Captain Wyatt E. Harper, Jr., was born on 17 September 1923 in Norwood, Massachusetts. He attended Amherst College receiving a Bachelor of Arts Degree and the University of Maryland receiving a Bachelor of Science Degree.
Captain Harper attended Williams College, Williamstown, Massachusetts, under the U.S. Navy Officer Training Program and was commissioned an Ensign in June 1944. In October that year he married the former Mary Bennett of Fort Pierce, Florida. Following his commissioning he was assigned to the USS REGISTER (APD-92) for the remainder of World War II. During this tour REGISTER sustained damage from a Kamikaze plane and also rescued survivors from the cruiser USS Indianapolis.
Following the war, Captain Harper served in a variety of sea and shore assignments including duty on the USS TANAGER (AM-385) as Engineer and Operations Officer and duty on the staff, Commander Mine Squadron EIGHT as Operations Officer and Chief Staff Officer. He then commanded USS GROSBEAK (AMS-14). Captain Harper’s next assignment was to the General Line School in Monterey followed by a tour of duty in the Officer Procurement Branch, Bureau of Naval Personnel.
Returning to sea, Captain Harper served as Executive Officer of the USS WADLEIGH (DD-689) from March 1958 until July 1959 whereupon he attended the Naval War College, graduating in June 1960. He next served as Commanding Officer of the USS MYLES C. FOX ( DDR-829) from June 1960 until March 1962 when he became Prospective Commanding Officer of the guided missile destroyer USS BERKELEY (DDG-15) and placed the ship into commission in December 1962.
In March 1968 Captain Harper took command of the USS GRIDLEY (DLG-21) until September 1968 when he received orders to report to the USS HALSEY (DLG-23) as Commanding Officer. Captain Harper passed away on 2 November, 1972 while still on active duty.
Captain Michael D. Ricinak served as the second Commanding Officer of BERKELEY from July 1964 to January 1966. He graduated from the U.S. Merchant Marine Academy in 1944 and saw action in the WW II Pacific Theatre while on board the USS NORTON SOUND (AV-11). His next tour was aboard the USS NESPELEN (AG-55) and then on to graduate school at Miami University of Ohio. While attending the Navy General Line School, Monterey, the Korean Conflict began and he was soon back in the Pacific, this time aboard the USS ESSEX (CVA-9). Later Korean duty included assignment as Operations Officer aboard the USS HYMAN (DD-732).
In 1953 he was assigned to staff duty with COMDESLANT. His next tour was with the Naval Reactors Branch of the Atomic Energy Commission. From 1958 to 1960 he served as Executive Officer of the USS BRISTOL (DD-857) and commissioning Executive Officer of the USS DEWEY (DLG-14).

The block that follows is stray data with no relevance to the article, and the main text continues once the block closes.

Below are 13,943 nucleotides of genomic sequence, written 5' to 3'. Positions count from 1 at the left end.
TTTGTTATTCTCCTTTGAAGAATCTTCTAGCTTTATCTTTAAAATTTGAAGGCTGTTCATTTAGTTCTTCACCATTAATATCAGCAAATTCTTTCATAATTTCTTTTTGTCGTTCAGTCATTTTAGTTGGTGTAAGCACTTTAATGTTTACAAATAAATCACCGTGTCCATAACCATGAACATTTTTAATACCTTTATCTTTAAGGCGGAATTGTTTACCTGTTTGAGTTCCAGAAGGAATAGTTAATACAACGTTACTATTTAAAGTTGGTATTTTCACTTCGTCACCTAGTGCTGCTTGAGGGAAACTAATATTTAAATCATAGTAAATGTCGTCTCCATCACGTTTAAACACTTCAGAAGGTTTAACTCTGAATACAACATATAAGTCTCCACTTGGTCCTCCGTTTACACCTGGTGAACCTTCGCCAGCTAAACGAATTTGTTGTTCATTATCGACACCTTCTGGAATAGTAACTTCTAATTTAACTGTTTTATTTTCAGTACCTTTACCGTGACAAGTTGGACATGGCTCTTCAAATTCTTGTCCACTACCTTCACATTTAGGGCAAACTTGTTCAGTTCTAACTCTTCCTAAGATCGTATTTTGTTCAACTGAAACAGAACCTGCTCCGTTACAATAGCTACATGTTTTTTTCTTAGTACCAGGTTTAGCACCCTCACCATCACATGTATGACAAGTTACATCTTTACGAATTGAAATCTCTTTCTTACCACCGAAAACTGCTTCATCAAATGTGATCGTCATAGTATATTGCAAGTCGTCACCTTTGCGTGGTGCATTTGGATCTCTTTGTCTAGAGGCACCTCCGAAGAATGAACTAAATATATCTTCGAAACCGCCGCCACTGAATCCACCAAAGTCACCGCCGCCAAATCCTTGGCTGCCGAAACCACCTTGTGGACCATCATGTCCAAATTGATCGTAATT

Following this sea assignment he then moved ashore for duty with BUPERS followed by duty in the Office of the Under Secretary of the Navy. His next assignment was C.O. of BERKELEY and he was promoted to Captain during this tour of sea duty. After BERKELEY he reported for duty as Chief of Staff, COMCRUDESFLOT SEVEN. From 1967 to 1969 he served as Assistant Director, Navy Program Planning (OPNAV). Next he spent one year as a student at the Industrial College of the Armed Forces. In 1971 he reported for duty as Project Manager, New Ship Design Concept (OPNAV). For his final tour of duty he served as Special Assistant to the CNO and retired in 1975. Captain Ricinak passed away on 20 May 1999.
MUSIC - HONORS FOR A TWO-STAR ADMIRAL
Born in 1929, Rear Admiral William R. Smedberg graduated from the Naval Academy with the Class of 1951. Between sea duty tours, he served five separate tours on the Chief of Naval Operations’ staff in the Pentagon. As a Captain, he also served as Operations Officer on the SIXTH FLEET in the Mediterranean and as the Assistant Executive and Senior Aide to SACEUR/USCINCEUR in Europe.
After the Battle Group command, RADM Smedberg returned to Washington for his final three years on active duty as first the deputy and later the Director of the Naval Warfare Directorate on the CNO’s staff. During this tour he was responsible for assessing what advanced technologies were applicable for and would be required by naval warfare forces for the future.
After retirement from active duty in October 1982, RADM Smedberg formed his own consulting company specializing in the operational assessment of advanced technology for future navy ships and aircraft. He was a consultant to Bell Helicopter Textron from 1983-95 primarily to assess the operational impact of tilt-rotor aircraft, e.g. the V-22, for all the military services. He was also a consultant for twelve years to the premier company in industry assessing for the Navy the technological feasibility and operational utility of stealth ships.